Looking back at a bike considered a dinosaur in its prime that turned out to be a class leader ahead of its time.
Jehi Willis’ 2009 Husqvarna WR300
No one gave Jehi Willis a chance of winning anything in 2009. The “White Piston” was racing his second season for the Paul Feeney Group’s Husqvarna Team on the new WR300 which was nothing like the class-leading electric-start KTM 300EXC of the time. Husqvarna’s entry into the 300cc two-stroke market in 2009 was perceived as rudimental with a bike that offered nothing new.
The WR300 had the same strange-feeling ergonomics that the WR250 had been running for years and it was still kick-start only. The engine packed some punch but it was lethal in the wrong hands or tricky conditions. The power came on like a crazy cat with sharp claws that wanted to rip your face off. The Marzocchi fork and Sachs shock were okay for trail riding but a fast rider soon found the fork unable to keep up with demand and the shock would fade in the heat of battle.
So how the hell did Willis claim the big bore class at the 2009 Australian Four Day Enduro? He beat long-time rival and off-road racing heavy hitter Brad Williscroft who was racing a KTM 530EXC and ADB’s own Geoff Braico on the popular KTM 300EXC?
Willis then went on to claim the Over-250cc two-stroke class and 5th outright at the 2009 Hattah Desert Race where the top placings went like this: Ben Grabham KTM 505, Warren Smart RM-Z450, Peter Boyle CRF450R, Brad Williscroft KTM 505, Jehi Willis Husqvarna WR300, Jacob Smith CRF450R, Todd Smith YZ450F. It was a mighty result considering he was forced to stop every lap for fuel.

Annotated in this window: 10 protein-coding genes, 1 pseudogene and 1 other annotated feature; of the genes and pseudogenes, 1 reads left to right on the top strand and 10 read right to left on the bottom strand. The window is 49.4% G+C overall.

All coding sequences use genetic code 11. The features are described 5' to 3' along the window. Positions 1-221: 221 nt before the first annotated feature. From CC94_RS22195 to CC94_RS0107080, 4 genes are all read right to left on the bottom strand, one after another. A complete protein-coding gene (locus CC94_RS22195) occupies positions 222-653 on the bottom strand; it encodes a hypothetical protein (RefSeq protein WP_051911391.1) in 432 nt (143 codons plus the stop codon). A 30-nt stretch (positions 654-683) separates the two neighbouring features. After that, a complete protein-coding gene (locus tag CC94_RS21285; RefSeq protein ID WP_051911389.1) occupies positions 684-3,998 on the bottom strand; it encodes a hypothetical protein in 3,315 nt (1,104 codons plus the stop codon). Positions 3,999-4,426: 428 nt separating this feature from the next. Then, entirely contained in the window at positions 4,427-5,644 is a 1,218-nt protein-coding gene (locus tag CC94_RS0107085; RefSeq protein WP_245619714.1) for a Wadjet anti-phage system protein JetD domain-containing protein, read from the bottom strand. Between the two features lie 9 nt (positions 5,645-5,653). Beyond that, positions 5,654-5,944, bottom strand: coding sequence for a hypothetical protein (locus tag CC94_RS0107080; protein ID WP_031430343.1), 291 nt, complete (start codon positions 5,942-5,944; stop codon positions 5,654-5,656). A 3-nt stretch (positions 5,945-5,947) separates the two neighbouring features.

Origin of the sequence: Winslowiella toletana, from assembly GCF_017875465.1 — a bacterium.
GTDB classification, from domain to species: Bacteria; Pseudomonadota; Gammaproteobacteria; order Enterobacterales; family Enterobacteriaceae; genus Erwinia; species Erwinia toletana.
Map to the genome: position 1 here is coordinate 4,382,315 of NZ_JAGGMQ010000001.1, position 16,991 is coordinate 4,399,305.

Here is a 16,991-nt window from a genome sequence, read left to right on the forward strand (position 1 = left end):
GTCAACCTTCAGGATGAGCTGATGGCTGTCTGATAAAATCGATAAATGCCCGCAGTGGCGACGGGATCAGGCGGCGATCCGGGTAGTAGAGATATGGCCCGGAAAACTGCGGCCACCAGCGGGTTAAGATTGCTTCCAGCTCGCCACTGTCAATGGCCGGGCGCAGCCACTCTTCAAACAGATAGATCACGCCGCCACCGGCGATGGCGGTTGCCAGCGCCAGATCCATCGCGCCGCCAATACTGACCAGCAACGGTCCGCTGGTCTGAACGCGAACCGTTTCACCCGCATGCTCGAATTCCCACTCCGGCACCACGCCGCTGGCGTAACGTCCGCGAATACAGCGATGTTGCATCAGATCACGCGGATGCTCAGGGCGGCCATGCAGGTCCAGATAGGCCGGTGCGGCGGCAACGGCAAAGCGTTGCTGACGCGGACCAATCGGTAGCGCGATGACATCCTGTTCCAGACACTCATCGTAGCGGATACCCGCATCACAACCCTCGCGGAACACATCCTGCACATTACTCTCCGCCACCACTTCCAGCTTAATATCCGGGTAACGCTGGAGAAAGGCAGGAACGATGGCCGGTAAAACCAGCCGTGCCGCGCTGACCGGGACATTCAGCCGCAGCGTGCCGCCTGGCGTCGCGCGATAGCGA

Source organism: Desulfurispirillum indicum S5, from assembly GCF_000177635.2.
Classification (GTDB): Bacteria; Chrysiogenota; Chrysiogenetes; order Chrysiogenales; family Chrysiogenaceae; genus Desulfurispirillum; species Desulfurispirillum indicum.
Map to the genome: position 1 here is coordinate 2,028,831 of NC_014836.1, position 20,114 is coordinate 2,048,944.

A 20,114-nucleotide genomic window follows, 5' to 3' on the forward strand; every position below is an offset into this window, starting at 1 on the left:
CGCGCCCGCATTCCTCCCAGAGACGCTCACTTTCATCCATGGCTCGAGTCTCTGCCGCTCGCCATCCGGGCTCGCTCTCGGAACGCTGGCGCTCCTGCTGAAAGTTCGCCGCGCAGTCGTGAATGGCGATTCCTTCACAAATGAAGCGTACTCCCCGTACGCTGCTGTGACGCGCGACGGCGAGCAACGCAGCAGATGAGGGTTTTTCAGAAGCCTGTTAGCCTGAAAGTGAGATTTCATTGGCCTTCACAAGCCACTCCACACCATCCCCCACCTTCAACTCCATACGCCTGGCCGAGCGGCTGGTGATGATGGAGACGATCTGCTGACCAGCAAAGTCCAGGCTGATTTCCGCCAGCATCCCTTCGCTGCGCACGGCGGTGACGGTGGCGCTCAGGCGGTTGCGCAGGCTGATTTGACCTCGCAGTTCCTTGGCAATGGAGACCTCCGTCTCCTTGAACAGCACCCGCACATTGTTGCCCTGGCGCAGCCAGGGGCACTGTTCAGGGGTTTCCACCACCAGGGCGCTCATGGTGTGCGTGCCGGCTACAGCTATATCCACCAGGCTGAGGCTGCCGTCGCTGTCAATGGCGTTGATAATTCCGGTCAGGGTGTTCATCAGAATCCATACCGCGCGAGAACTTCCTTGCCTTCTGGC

TEST OF TIME
Willis was keen on the WR300 because he’d grown up on two-strokes and enjoyed what they had to offer. His teammate for 2009 was reigning Australian Off-Road Champion Chris Hollis who elected to race the 450cc class so it made sense to spread the Husqvarna talent across two classes. Although the WR300 seemed limited in standard trim, Willis’s Husqvarna Team mechanic Brett Bull built a bike ready for winning and Willis did the rest.
At the completion of the 2009 race season, Willis ripped an almighty burn-out and purchased the bike from the Paul Feeney Group and put it into storage as a memento as his race career began to wind down. The bike never again saw the light of day until recently when it was brought out of storage for relocation after Willis moved house. I’d always wanted to ride this bike to see what it was really like and this was my opportunity.
I delivered the bike to Steve Powell at SPMX who cleaned out the carby and gave the bike a quick check-over. He put some air in the tyres that had gone flat, some fresh fuel in the tank and we were good to go. Steve was the perfect man to get this bike ready and to ride it with me as he setup and tuned the suspension on this bike back in 2009.
AHEAD OF TIME
A lot can change in 12 years and given the average state of the stock 2009 WR300 you’d expect a current model 300cc two-stroke to be quite different. Obviously the odd-shape of the Huskies kick-start lever is weird but it’s easy enough to use however, not as easy as the electric-leg on a current model.